Wednesday, 8 November 2017

Why employers ignore abuse complaints

Michael Skapinker in The Financial Times

“We all knew about it! We. All. Knew,” Vicky Featherstone, artistic director of London’s Royal Court Theatre, said of the sexual abuse scandal that has rocked the film and theatre industries. 

People felt that, as long as it was not happening in their rehearsal rooms or their theatres, they weren’t responsible, she told The Guardian. “I just can’t believe that we’ve all colluded,” she said. 

Allegations of sexual abuse by top executives are rarely a surprise to those who work for or with them. So why does it take a newspaper investigation or a small number of brave individuals to uncover what so many on the inside already knew? 

First, complaining is like leaping off a cliff on your first sky dive. Once done, there is no going back. And the risks of it going wrong are huge. Those who complain are usually, at best, ignored. Otherwise, they are often crushed by the superior force of the organisation’s lawyers and drummed out of the industry. 

In many years of talking to whistleblowers and complainants about corporate abuse, I have not met any who emerged undamaged. The problem with my skydiving analogy is that skydivers have a far higher chance of landing unscathed. 

An allegation of abuse or harassment threatens not just the managers concerned but also the way the organisation sees itself 

And sexual abuse is only one aspect of organisational harassment. There are other ways managers misuse their power, such as systematic bullying and victimisation. 

When people do speak up, organisations usually fail to respond or hit back at the complainants, alleging, for example, that their performance has been poor. 

An allegation of abuse or harassment threatens not just the managers concerned but also the way the organisation sees itself. All enterprises have a purpose, an ethos, what we have come to call a corporate culture. Suggesting that mission is flawed threatens not only the organisation’s leaders, but its employees too. 

We devote most of our waking hours to working for our organisations. If someone suggests that everything we are doing is built on managers’ nefarious behaviour, what does it say about us that we are putting up with it? Those who speak out often find that their fellow workers prefer not to know.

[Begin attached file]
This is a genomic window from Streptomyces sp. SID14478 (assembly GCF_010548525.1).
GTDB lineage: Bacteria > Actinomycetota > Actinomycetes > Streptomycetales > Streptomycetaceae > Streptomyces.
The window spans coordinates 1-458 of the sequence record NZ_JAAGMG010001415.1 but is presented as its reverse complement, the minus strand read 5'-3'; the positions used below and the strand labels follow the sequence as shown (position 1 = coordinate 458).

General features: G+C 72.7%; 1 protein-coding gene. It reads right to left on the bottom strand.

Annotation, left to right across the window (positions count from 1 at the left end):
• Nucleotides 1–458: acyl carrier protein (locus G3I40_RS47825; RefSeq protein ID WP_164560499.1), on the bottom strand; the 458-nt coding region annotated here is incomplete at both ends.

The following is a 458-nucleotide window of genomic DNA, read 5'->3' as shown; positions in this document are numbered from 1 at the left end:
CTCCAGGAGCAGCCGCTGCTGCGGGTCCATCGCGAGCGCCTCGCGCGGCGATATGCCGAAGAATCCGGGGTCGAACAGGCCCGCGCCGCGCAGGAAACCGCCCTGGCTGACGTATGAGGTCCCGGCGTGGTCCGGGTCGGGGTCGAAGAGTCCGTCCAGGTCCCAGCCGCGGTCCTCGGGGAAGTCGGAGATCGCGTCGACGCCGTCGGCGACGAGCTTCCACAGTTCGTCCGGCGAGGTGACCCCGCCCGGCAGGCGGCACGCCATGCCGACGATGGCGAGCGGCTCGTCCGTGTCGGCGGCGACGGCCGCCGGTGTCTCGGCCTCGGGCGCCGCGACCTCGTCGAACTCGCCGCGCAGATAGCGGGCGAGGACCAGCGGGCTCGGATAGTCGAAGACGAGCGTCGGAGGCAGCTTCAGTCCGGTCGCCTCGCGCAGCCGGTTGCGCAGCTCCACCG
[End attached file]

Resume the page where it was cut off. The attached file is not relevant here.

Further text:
When those who complain get nowhere, “a subtle complicity evolves among the other employees”, an article in the Academy of Management Executive journal said. That complicity compounds the other employees’ shame at not speaking out, and makes it less likely that they will do so in future. 

Analysing “deaf ear” syndrome, the article, by a group of academics at the University of North Carolina, compares companies that close ranks against complainants to narcissists “who need to maintain a positive self-image and engage in ‘ego-defensive’ behaviour to preserve their self-esteem”. 

If the misbehaviour does come out, the article says, the damage to the organisation is often extensive — in compensation payments, the departure of senior employees and reputational damage. 

Does the recent flood of allegations mean people will be more willing to speak up? 

Well, that Academy of Management article appeared in 1998, nearly 20 years ago. It followed a string of sexual abuse scandals at Mitsubishi, the US Army and the US branch of Astra, the pharmaceuticals company that is now part of AstraZeneca. In the biggest settlement at that time, “Mitsubishi agreed to pay $34m to several hundred women who had alleged unheeded claims of sexual harassment over a period of years”, the article said. 

Yet here we are again, with serious allegations against, among others, Harvey Weinstein, co-founder of the Weinstein Company, and Kevin Spacey, former artistic director of London’s Old Vic theatre. 

Will things change? Will those who suffer abuse be readier to speak up, and are managers more likely to believe them and take action? One can hope so. But organisations’ drive to protect themselves and their own self-image will not go away. 

Real change would require independent third parties that people can report to, and impartial hearings. With trade union membership falling and access to legal representation increasingly out of reach of ordinary people, complaining remains as daunting a first step as ever.

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